Keepers of the Golden Shore
A History of the United Arab Emirates
by Michael Quentin Morton
Hardback, 256 pages, 54 photographs,
For those who come to
the United Arab Emirates, staying in luxurious air-conditioned hotels and visiting ultra-modern shopping malls, the country
appears an enigma, a glass and concrete fabrication that seems to have sprung from the desert overnight. Keepers of the
Golden Shore looks behind the glossy facade, tracing the history of the region from its beginnings in nomadic tribes
to the affluent society of today, casting a new and revealing light on a much-misunderstood land. On 2 December 1971, the
United Arab Emirates was born; Great Britain signed a Treaty of Friendship marking the end of its presence in the region.
Many thought it was doomed to fail, and yet nothing
can be taken for granted in this land of mirages and hidden treasures. Across the spread of its deserts, mountains, islands
and seas, the UAE has a rich and diverse history. From ancient people who emerged from the desert to settle there, through
many invasions and wars, the myths of piracy and the mystique of pearls, to the arrival of oilmen drilling beneath the dunes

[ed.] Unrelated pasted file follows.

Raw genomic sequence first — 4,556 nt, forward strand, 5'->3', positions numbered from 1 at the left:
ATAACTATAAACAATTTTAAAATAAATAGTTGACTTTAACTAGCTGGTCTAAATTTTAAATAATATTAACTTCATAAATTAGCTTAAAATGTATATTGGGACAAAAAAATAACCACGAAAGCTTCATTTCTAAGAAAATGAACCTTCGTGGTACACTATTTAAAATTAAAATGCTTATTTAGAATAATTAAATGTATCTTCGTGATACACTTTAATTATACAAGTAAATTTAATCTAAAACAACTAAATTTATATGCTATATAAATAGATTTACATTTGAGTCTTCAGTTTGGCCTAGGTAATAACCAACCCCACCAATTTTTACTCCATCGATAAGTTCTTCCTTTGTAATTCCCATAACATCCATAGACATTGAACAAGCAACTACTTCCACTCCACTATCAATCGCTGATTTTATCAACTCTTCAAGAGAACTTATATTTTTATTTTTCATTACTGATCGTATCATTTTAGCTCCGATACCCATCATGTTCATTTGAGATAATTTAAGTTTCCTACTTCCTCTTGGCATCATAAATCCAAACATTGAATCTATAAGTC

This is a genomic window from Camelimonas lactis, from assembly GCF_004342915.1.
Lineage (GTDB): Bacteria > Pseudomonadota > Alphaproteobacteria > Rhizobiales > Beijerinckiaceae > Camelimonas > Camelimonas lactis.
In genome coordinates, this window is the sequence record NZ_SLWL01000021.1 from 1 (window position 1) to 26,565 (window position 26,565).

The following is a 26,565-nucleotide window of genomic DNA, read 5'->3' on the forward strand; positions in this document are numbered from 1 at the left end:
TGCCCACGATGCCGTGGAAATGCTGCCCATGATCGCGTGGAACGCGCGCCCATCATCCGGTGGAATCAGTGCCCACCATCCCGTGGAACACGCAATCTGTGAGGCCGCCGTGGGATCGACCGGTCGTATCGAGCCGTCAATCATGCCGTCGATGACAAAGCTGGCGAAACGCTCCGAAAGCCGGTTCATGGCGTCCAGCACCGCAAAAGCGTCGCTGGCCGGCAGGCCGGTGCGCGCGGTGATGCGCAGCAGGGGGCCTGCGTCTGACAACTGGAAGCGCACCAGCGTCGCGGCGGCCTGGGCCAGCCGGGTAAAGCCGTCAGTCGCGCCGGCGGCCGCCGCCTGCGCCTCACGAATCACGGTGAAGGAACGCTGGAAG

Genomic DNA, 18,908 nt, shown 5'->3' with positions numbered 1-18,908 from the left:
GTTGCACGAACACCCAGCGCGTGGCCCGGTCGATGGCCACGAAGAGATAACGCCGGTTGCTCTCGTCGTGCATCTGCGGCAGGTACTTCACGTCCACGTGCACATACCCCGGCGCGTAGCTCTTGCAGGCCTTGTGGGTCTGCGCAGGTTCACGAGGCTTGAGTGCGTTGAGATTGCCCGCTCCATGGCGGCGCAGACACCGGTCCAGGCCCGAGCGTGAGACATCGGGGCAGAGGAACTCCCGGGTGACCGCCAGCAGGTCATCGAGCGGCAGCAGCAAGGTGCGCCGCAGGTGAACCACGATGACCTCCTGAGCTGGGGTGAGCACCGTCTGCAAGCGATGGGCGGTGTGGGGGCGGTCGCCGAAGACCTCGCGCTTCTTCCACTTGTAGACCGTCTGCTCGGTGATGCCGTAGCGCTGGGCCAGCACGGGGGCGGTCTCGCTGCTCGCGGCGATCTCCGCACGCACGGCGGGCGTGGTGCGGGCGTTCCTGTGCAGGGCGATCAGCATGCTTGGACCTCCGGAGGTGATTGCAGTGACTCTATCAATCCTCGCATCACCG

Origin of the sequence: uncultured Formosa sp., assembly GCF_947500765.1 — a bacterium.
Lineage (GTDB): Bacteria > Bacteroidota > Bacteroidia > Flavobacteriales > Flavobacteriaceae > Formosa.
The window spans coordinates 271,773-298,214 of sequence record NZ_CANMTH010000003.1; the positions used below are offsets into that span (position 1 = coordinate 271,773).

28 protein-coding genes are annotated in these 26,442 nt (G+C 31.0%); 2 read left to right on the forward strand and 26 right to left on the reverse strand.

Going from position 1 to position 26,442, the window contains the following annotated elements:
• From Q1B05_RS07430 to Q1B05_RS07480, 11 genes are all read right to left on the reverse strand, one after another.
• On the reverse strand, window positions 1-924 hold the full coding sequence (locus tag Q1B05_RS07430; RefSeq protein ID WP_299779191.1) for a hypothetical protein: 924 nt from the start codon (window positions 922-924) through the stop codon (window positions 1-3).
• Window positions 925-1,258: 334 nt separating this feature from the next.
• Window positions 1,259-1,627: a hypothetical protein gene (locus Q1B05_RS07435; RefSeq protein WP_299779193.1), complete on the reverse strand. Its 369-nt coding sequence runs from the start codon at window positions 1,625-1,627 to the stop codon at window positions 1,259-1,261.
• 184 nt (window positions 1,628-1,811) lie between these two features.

in the stifling heat, Keepers of the Golden Shore tells the extraordinary story of how the Emirates evolved from
an impoverished tribal society to become one of the richest countries on Earth today.
'Quentin Morton offers us a comprehensive history of the United Arab
Emirates from the earliest times to the present. It is an enthralling tale, told with verve and clarity, and covers the emergence
of Greater Oman after the coming of Islam, the rise and fall of the pearling industry, the hungry years of the Second World
War and the discovery of oil. Evocative illustrations remind us that this is living history in the sense that much of the
history is relevant to the life of the UAE today, particularly relationships within the emirates and the state's relations
with Iran and Saudi Arabia.' - Sir Harold Walker, former ambassador to the UAE
'Keepers of the Golden Shore covers the country from prehistory to the present
day in less than 250 pages . . . a welcome, readable and much needed starting point for new readers and new arrivals to the
UAE who want a better understanding of the people and places around them.' - James Langton, The National,
For the full review, click here.
'Quentin Morton, who grew up in the Gulf, writes with calm authority and rational
judgment about the often passionate rivalry between the various emirates and their ruling families, several of which engaged
in fratricide and other dastardly acts . . . for anyone who wants to understand from where what is now the UAE emerged and
how that happened this is a most useful and readable account.' - Jonathan Fryer, Interlib magazine
'This excellent and readable book, with a
wealth of illustrations, begins by charting the early tribal history of the coast and its extensive trading relationships'
- The Anglo-Omani Society Review.
Published in the UK (February 2016) and the USA (March 2016):